By Mike Whitney
November 03, 2009 “Information Clearing House”
Size matters. And it particularly matters when the size of the financial system grossly exceeds the productive capacity of the underlying economy. Then problems arise. Surplus capital flows into paper assets triggering a boom. Then speculators pile in driving asset prices higher. Margins grow, debts balloon, and bubbles emerge. The frenzy finally ends when the debts can no longer be serviced and the bubble begins to unwind, sometimes violently. As gas escapes; credit tightens, businesses are forced to cut back, asset prices plunge and unemployment soars. Deflation spreads to every sector. Eventually, the government steps in to rescue the financial system while the broader economy slumps into a coma.
The crisis that started two years ago, followed this same pattern. A meltdown in subprime mortgages sent the dominoes tumbling; the secondary market collapsed, and stock markets went into freefall. When Lehman Bros flopped, a sharp correction turned into a full-blown panic. Lehman tipped-off investors that that the entire multi-trillion dollar market for securitized loans was built on sand. Without price discovery, via conventional market transactions, no one knew what mortgage-backed securities (MBS) and other exotic debt-instruments were really worth. That sparked a global sell-off. Markets crashed. For a while, it looked like the whole system might collapse.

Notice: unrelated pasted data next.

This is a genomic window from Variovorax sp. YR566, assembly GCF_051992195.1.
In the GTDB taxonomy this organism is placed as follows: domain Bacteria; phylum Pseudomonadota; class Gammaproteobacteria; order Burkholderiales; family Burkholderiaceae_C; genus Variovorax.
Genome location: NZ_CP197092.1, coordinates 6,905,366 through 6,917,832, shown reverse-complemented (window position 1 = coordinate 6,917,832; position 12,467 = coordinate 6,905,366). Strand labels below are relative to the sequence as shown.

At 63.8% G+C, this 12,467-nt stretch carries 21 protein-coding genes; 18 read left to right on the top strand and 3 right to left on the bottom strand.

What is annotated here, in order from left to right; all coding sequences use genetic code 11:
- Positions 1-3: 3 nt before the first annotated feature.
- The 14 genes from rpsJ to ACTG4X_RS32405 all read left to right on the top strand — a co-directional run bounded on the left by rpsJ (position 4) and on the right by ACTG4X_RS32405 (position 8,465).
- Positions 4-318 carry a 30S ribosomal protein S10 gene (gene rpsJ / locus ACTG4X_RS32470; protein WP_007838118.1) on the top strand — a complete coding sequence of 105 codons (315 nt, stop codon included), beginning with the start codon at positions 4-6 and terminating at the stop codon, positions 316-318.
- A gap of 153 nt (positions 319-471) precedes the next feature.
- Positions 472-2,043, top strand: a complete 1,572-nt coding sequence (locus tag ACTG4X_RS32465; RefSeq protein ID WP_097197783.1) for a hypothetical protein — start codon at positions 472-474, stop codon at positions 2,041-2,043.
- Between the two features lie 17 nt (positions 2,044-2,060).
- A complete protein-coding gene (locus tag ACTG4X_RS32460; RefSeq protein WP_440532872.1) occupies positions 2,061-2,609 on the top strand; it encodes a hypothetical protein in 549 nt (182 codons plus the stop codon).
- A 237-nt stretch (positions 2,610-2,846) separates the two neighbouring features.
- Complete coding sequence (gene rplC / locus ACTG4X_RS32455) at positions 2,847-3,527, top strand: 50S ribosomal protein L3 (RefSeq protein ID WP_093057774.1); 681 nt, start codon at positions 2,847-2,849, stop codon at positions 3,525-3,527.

The Fed’s emergency intervention pulled the system back from the brink, but at great cost. Even now, the true value of the so-called toxic assets remains unknown. The Fed and Treasury have derailed attempts to create a public auction facility–like the Resolution Trust Corporation (RTC)–where prices can be determined and assets can be sold. Billions in toxic waste now clog the Fed’s balance sheet. Ultimately, the losses will be passed on to the taxpayer.